A dear friend contacted me this morning for some book recommendations for a mom who recently lost her son in a car accident. She was interested in what books were most helpful to me in the throes of early grief.
I gave her some suggestions that I have shared before, like the incomparable A Grace Disguised by Jerry Sittser:
However, I think better advice would have been not to worry too much about the BEST time to give a friend a book about grief. If you feel moved to share a book, go ahead and do it. That said, I would encourage us all to do it without any expectations. For instance, it was really important that people were here to love and support me but never to try to "fix me."
I was grateful that books were there when and if I was ready to dip into them. No friend ever said, "This is THE book you need to read,"and I appreciated that. A helpful approach might be, "I thought of you when I read this book," or "I'd like to give you this book in case you ever want to read it." There are so many fabulous books out there, and people will have very personal responses to them. My husband and I have turned to very different books in our grief; while I want to read memoirs and all I can about heaven, he is more interested in Bible studies and fiction.
Speaking of books, I read one in its entirety last night and it spoke to my heart simply, deeply, and eloquently. It is by Tom Zuba, an author/speaker/life coach I was privileged to meet at a local bookstore this week. His book is spare and appears simple, with the look of poetry on the page. Tom lost his 18 month old daughter. Years later, his 43 year old wife died. Finally, his 13 year old son died from brain cancer. I definitely wanted to hear what Tom had to say about grief!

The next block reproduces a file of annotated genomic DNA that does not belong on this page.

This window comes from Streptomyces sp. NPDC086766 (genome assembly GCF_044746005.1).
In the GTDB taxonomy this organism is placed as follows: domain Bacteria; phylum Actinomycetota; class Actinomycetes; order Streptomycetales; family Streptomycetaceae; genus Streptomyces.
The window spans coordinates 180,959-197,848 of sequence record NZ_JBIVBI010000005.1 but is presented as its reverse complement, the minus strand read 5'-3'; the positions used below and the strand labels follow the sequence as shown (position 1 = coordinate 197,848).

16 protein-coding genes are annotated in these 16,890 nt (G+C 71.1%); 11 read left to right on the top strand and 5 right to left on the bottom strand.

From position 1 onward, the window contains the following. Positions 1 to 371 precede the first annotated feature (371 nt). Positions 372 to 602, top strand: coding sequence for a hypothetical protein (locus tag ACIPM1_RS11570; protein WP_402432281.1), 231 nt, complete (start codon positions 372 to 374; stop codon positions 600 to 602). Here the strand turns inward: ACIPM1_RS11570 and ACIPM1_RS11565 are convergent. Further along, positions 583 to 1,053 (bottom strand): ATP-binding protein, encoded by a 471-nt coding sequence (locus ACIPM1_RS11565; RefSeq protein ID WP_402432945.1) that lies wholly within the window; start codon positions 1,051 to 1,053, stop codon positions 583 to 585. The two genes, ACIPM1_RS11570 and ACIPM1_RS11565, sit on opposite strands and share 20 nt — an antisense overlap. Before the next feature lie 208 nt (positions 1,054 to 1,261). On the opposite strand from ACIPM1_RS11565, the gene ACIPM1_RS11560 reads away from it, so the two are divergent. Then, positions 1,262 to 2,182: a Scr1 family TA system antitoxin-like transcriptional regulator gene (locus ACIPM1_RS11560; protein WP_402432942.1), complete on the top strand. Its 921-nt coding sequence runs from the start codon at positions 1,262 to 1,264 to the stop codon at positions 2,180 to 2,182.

This book is the one he wished he had read when he experienced his first loss, but instead he had to live it first, and then write it. I don't know if I would have been ready to read this immediately after Jack's death, because it really does offer a perspective quite different than the one I was living at the time. Had someone given it to me then, I might have left it on my bedside table for many months before I'd be able to consider reading the simple words of a man who had suffered such great loss yet was thriving and joyful!
But had a friend had given it to me, I most certainly would have benefited from it at some point, as I did last night, staying up late, soaking in every word, nodding along. Tom writes about how we need to give ourselves permission to mourn and really feel our feelings. He writes how we can indeed, find joy again, and he stresses that our relationships with those who have died are still very real indeed.
For other grief book recommendations, here's an article I wrote for The Daily Beast and an excellent list from What's Your Grief.
Books can be a balm to a grieving heart. When you share one, you often share hope and possibility to someone in the pit. And as I tell those who read Rare Bird: hold onto it loosely and pay attention-- because before you know it, there will be the opportunity to share it with someone else!